Definition of head cushion

Chiefly American: The cushion on the head rail. Compare bottom cushion; contrast foot cushion.

24 Random Essential Billiards Terms

Same as spot
The useless but common practice of contorting one's body while a shot is in play, usually in the direction one wishes a ball or balls to travel, as if in the vain hope that this will influence the balls' trajectories; the term is considered humorous.
Chiefly American, and largely obsolete: Same as referee.
A rare and very difficult trick jump shot that turns into a draw shot upon landing. Requires precise application of spin in addition to the precise application of ball pressure to effectuate the jump. Jump draws are fairly often seen in professional trick shot competition.
This is the International Billiards and Snooker Federation. This organization governs non-professional snooker and billiards play all over the world.
This is another name for One Pocket pool.
Any shot in which the cue ball or an object ball has to squeeze by (just miss with almost no margin for error) another ball or balls in order to reach its intended target.
When an opponent either purposely successfully executes a defensive shot or misses their shot resulting in a bad leave for the next player.
Example: "I was left bad every time he missed his shot".
These are fouls made in one turn and then on the next by the same player each time. Some games have a rule that a player will lose the rack or match with three succesive fouls.
When the cue ball contacts three or more cushions in carom games.
This is a shot where the cue ball follows directly behind the sunk object ball into the pocket right after it falls.
A game of pool played on a table shaped like a rectangle, with or without pockets.
A pool room employee who plays with a good degree of skill.
The cue ball's position after a shot. "Good" or "bad" in reference to a leave describe respectively and advantageous or disadvantageous position for the next shot, or to leave an incoming opponent safe.
Also nurse shot, nursery shot. In carom games such as straight rail, balkline and cushion caroms, where all the balls are kept near each other and a cushion, and with very soft shots, can be "nursed" down a rail on multiple successful shots that effectively replicate the same ball setup so that the nurse shot can be repeated again (and again, etc.). Excessive use of nurse shots by players skilled enough to set them up and pull them off repeatedly at will is what led to the development of the balkline carom billiards game variations, and repetitive shot limitation rules in English billiards. A clear example of why: In 1907, Tom Reece scored a record break of 499,135 consecutive points over a period of five weeks, without a miss, using the cradle cannon nurse shot.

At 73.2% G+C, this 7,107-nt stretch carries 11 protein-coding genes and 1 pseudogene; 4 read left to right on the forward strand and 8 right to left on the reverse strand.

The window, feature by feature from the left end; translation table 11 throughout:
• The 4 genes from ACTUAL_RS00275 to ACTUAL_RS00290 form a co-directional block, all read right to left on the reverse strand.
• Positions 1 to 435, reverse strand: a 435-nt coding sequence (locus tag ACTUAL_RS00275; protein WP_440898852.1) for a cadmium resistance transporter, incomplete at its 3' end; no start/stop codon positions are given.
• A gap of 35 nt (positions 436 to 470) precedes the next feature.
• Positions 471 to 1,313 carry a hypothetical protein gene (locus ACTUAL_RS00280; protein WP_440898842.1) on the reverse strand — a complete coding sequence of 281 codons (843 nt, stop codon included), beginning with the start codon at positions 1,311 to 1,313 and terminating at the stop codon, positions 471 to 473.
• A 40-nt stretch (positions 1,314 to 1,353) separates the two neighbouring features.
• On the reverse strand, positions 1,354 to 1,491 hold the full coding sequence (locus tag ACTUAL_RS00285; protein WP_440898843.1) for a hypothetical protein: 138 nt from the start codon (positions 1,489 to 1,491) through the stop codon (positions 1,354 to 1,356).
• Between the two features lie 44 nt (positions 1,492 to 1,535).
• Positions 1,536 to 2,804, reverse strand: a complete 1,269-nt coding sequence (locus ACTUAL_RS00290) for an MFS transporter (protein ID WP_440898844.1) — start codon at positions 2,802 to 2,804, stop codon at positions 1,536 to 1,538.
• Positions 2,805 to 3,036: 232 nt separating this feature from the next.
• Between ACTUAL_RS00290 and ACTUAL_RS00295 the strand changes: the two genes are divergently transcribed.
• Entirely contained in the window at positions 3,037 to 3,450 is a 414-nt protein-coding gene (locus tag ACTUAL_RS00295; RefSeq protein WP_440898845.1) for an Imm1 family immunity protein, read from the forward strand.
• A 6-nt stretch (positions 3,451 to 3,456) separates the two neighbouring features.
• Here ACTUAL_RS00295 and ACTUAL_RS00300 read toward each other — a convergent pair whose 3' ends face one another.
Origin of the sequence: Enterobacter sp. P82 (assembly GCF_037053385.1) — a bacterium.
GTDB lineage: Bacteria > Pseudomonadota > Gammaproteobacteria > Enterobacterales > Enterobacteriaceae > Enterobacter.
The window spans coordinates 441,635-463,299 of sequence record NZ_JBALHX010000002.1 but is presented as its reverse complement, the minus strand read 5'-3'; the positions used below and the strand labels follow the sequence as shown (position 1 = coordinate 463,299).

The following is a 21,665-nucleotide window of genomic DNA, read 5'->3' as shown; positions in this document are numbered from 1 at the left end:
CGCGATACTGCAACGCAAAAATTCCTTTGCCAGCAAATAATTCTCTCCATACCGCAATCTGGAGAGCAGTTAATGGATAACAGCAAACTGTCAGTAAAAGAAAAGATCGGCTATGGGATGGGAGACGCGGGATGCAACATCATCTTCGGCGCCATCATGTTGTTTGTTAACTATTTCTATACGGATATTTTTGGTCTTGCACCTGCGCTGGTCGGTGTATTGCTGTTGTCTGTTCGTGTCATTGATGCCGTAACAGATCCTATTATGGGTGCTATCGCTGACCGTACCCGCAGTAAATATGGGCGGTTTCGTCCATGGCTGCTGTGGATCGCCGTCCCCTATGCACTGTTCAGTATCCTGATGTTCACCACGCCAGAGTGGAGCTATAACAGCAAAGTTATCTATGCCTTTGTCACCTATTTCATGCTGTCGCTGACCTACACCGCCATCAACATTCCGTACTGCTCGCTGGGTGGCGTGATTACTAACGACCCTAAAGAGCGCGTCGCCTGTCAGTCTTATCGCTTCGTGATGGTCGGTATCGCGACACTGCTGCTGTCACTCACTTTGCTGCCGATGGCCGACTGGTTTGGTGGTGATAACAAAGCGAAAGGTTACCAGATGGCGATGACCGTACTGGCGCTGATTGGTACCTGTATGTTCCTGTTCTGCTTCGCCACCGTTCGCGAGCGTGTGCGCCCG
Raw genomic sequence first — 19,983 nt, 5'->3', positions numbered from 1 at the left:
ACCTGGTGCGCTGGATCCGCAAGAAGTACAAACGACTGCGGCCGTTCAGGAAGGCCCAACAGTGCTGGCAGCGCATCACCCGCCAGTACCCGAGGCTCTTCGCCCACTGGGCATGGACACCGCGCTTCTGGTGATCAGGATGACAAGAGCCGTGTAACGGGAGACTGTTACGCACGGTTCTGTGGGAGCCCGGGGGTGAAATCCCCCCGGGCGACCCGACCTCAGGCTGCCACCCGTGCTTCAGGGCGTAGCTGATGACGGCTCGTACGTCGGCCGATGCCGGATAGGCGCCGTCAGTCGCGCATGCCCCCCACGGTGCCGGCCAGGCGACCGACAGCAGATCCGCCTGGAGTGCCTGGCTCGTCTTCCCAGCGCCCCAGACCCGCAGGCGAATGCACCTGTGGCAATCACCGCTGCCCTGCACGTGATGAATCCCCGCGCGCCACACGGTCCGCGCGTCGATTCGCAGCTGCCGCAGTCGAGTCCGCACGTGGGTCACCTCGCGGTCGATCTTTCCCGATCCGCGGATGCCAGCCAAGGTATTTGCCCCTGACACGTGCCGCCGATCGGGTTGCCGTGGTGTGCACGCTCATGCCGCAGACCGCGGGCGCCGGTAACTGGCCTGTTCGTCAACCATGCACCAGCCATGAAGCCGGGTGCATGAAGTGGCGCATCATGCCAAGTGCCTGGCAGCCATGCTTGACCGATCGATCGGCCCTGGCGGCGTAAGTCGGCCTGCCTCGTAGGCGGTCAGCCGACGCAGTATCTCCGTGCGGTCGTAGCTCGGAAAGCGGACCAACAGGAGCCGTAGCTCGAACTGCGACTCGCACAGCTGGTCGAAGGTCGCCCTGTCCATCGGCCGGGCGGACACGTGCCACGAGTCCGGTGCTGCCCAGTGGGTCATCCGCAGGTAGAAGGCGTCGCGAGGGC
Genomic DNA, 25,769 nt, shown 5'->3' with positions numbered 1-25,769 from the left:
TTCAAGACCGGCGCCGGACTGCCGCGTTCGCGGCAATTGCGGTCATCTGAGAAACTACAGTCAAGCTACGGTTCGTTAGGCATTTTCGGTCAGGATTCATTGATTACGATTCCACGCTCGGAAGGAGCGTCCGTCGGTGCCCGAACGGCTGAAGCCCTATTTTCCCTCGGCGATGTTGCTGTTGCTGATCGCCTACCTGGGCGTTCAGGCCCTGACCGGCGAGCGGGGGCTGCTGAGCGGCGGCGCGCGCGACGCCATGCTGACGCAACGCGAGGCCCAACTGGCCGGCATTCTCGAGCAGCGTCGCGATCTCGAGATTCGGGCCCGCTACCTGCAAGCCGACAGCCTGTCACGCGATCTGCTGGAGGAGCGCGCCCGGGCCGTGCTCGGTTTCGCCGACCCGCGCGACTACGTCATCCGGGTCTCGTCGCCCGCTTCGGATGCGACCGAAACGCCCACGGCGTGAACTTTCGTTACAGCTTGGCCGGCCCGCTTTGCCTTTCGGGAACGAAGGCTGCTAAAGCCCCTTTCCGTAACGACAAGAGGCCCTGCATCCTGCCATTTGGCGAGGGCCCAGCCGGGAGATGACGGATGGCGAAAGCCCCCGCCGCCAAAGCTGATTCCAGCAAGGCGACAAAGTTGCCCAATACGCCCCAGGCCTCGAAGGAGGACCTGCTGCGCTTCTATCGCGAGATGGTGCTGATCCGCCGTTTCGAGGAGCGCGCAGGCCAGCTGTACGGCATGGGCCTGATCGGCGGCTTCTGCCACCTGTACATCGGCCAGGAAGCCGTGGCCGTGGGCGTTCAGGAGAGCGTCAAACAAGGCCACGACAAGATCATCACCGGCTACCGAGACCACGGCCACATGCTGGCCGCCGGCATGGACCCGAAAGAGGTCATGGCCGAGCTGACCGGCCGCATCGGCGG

An agreement between two players in a tournament, one of whom will advance to a guaranteed money prize if the match is won, to give a certain percentage of that money to the loser of the match. Also known as a saver.
A multi-game division of a match, as used in some league and tournament formats. For example, in a match between 2 teams of 5 players each, a 25-game match might be divided into 5 rounds of 5 games each, in which the roster of one team moves one line down at the beginning of each round, such that by the end of the match every player on team A has played every player on team B in round robin fashion.
A level of competition elimination in a tournament, such as the quarterfinal round, semifinal round and final round.
Any system for banking or kicking balls multiple rails which uses table diamonds as aiming references.
A ball hanging over the edge of a pocket.
A break shot in which the object is to leave the incoming player with no shot or a very difficult shot, such as is normally employed in the opening break of straight pool. Cf. open break.
This is a style of play where the player is required to stay on top of all the scoring practices. Scratches and points will disappear if they are not remembered.
In eight-ball, when all object balls are balls-on for either player.
A description of a break shot in which the rack (pack) is spread apart well. See also the open break requirement in some games' rules, including eight-ball and nine-ball.
In carom billiards, descriptive of play in which the balls are not gathered.
The lamentable practice of not following through with the cue straight, but veering off in the direction of the shot's travel or the side english is applied, away from the proper aiming line; a common source of missed shots.
Describes the propensity of a player losing small sums of money at gambling to suddenly sharply increase the stakes; often continuing to lose until broke. Compare Chasing one's money.